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Randomized Control Trial of Effects of a 10-Week Inspiratory Muscle Training Program on Measures of Pulmonary Function in Persons with Multiple Sclerosis

Fry, Donna K. PT, PhD; Pfalzer, Lucinda A. PT, PhD, FACSM; Chokshi, Anang R. DPT; Wagner, Michelle T. DPT; Jackson, Emily S. DPT

Journal of Neurologic Physical Therapy: December 2007 - Volume 31 - Issue 4 - pp 162-172
doi: 10.1097/NPT.0b013e31815ce136
Article

Pulmonary impairments have long been recognized as major causes of morbidity and mortality in individuals with advanced multiple sclerosis (MS). This study was designed to determine if a 10-week home exercise inspiratory training program in community-dwelling persons with MS improves pulmonary muscle strength and endurance. Forty-six ambulatory individuals with clinically diagnosed MS [Expanded Disability Status Scale (EDSS) 2.0–6.5, intervention group mean = 3.96 and control group mean = 3.36] were randomly assigned to an intervention group that received 10 weeks of inspiratory muscle strength training (IMT) or a nontreatment control group. Twenty-one subjects in the control group and 20 subjects in the intervention group completed the study. The intervention group demonstrated significantly greater improvement than the control group in maximal inspiratory pressure (P < 0.001). When compared to the control group, no significant differences were noted for maximal expiratory pressure or maximal ventilation volume after training in the intervention group. Baseline and postexercise training comparison of secondary pulmonary expiratory outcomes were significant in the intervention group for forced expiratory volume at one second (FEV1) (P = 0.014), forced vital capacity (FVC) (P = 0.041), and midexpiratory flow rate(FEF25–75%) (P = 0.011). No significant changes were noted for the control group. Thus, IMT significantly increased inspiratory muscle strength and resulted in generalized improvements in expiratory pulmonary function in persons with MS who have minimal to moderate disability. Future studies are needed that focus on the long-term effects of IMT with increased resistance and the impact it has on increasing pulmonary function and functional performance.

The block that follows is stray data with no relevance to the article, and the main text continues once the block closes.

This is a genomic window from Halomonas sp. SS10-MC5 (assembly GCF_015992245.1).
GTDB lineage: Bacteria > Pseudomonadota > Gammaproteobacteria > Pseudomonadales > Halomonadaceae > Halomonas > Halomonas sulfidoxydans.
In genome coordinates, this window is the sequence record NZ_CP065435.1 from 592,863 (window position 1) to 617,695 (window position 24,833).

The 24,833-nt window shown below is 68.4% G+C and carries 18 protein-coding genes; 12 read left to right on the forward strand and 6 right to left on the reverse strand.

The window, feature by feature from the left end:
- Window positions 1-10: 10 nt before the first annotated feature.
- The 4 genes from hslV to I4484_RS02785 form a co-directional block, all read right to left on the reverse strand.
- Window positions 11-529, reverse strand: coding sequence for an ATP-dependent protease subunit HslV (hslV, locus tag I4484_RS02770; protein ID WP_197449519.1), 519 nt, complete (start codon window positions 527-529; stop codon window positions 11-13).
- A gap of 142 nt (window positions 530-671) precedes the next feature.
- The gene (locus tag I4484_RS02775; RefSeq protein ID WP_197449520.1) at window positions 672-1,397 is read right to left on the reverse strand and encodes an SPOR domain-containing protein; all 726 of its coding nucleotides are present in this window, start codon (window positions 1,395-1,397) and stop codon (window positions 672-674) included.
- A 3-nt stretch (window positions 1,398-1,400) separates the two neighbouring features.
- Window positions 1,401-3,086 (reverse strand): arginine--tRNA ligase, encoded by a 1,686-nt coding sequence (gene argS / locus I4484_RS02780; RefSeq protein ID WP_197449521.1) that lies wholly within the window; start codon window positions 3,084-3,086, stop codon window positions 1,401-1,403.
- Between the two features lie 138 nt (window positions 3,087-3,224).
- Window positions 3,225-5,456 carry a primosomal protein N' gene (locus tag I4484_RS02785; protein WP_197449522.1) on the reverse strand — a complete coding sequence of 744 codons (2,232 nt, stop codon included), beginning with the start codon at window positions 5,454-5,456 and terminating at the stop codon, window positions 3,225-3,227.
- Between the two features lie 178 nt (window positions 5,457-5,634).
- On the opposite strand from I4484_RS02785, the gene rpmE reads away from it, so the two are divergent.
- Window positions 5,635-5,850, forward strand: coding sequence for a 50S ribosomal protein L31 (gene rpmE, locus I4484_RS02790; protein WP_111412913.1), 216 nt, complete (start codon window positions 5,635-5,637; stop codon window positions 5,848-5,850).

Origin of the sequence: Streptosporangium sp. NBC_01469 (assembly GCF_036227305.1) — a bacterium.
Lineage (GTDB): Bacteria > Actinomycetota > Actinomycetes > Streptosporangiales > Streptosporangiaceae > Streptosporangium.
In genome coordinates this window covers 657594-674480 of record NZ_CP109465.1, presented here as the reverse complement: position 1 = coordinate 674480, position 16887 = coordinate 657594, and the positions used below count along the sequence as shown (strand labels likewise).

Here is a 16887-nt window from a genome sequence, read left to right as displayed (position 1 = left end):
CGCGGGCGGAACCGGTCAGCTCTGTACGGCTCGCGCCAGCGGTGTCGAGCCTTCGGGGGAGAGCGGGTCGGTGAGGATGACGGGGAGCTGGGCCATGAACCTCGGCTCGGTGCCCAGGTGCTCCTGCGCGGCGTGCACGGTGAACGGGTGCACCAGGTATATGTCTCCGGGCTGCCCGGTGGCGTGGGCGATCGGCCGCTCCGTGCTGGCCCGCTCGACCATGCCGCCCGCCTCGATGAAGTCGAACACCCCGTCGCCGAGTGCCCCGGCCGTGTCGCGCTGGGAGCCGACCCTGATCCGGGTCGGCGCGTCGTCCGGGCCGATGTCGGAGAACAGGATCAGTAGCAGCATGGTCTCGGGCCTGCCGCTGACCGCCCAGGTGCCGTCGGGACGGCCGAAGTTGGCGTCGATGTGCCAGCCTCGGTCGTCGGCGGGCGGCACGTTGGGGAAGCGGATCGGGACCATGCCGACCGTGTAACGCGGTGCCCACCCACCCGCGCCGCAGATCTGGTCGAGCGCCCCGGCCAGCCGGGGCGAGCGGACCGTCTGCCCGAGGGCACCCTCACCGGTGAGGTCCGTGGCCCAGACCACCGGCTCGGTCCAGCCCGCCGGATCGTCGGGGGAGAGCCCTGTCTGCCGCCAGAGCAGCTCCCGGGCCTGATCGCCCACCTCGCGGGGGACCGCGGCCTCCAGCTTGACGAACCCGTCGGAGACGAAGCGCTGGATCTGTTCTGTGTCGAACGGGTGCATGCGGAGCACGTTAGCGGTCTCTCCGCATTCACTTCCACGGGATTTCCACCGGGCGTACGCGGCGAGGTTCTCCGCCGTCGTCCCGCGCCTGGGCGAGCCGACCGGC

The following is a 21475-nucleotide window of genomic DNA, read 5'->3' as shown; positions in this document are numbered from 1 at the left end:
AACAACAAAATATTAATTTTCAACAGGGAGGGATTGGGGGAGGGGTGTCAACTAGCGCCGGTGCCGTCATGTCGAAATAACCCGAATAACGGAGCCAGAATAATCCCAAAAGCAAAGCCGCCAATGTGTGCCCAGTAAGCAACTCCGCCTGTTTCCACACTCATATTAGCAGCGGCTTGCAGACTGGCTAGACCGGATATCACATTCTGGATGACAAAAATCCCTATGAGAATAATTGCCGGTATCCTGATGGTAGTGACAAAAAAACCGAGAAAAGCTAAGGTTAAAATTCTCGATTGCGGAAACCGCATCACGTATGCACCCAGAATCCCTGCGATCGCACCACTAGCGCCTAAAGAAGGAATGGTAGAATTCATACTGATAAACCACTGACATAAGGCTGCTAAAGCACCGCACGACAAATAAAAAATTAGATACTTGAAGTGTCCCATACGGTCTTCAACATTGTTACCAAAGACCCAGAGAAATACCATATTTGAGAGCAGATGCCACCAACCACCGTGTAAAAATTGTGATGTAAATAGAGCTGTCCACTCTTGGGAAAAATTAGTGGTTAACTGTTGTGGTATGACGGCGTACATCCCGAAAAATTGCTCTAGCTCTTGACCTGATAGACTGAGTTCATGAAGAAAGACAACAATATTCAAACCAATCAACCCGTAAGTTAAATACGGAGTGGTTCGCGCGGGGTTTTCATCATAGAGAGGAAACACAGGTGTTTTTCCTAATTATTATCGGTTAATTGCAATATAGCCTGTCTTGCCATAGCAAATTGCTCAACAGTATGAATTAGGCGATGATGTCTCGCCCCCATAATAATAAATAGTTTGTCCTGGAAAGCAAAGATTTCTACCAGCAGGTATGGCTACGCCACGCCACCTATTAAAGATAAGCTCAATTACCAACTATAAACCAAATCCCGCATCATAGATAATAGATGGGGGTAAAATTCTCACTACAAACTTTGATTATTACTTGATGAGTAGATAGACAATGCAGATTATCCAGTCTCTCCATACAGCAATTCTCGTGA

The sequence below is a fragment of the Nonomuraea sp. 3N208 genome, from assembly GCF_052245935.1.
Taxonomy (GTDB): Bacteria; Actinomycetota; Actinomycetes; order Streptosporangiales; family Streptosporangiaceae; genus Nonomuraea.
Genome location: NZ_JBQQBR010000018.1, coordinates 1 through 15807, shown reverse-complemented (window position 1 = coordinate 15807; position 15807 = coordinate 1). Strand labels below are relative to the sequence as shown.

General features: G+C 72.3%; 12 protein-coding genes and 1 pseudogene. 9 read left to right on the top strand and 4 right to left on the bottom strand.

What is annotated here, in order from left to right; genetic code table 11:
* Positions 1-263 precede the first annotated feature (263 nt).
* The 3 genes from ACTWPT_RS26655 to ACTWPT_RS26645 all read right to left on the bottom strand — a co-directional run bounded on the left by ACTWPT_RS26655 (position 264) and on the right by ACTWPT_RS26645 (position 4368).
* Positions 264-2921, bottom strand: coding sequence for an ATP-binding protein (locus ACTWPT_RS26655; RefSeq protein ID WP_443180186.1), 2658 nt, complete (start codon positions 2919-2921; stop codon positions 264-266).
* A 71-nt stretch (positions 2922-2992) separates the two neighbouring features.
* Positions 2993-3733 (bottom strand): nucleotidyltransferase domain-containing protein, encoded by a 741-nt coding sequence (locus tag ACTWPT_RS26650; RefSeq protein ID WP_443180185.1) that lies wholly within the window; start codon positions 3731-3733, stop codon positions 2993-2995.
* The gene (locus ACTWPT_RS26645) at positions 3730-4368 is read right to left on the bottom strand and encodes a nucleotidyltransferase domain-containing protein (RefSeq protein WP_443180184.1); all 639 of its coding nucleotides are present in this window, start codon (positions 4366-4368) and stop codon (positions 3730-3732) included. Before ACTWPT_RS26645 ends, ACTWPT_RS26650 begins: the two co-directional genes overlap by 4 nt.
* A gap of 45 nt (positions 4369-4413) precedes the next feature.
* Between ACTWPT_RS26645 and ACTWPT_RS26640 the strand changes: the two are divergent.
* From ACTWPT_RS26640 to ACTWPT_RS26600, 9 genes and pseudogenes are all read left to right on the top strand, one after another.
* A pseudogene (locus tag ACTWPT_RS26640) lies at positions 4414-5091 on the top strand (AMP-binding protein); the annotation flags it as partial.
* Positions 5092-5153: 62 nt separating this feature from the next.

Physical Therapy Department, University of Michigan-Flint, Flint, Michigan 48502

Address correspondence to: Donna K. Fry, E-mail: donnafry@umich.edu

© 2007 Neurology Section, APTA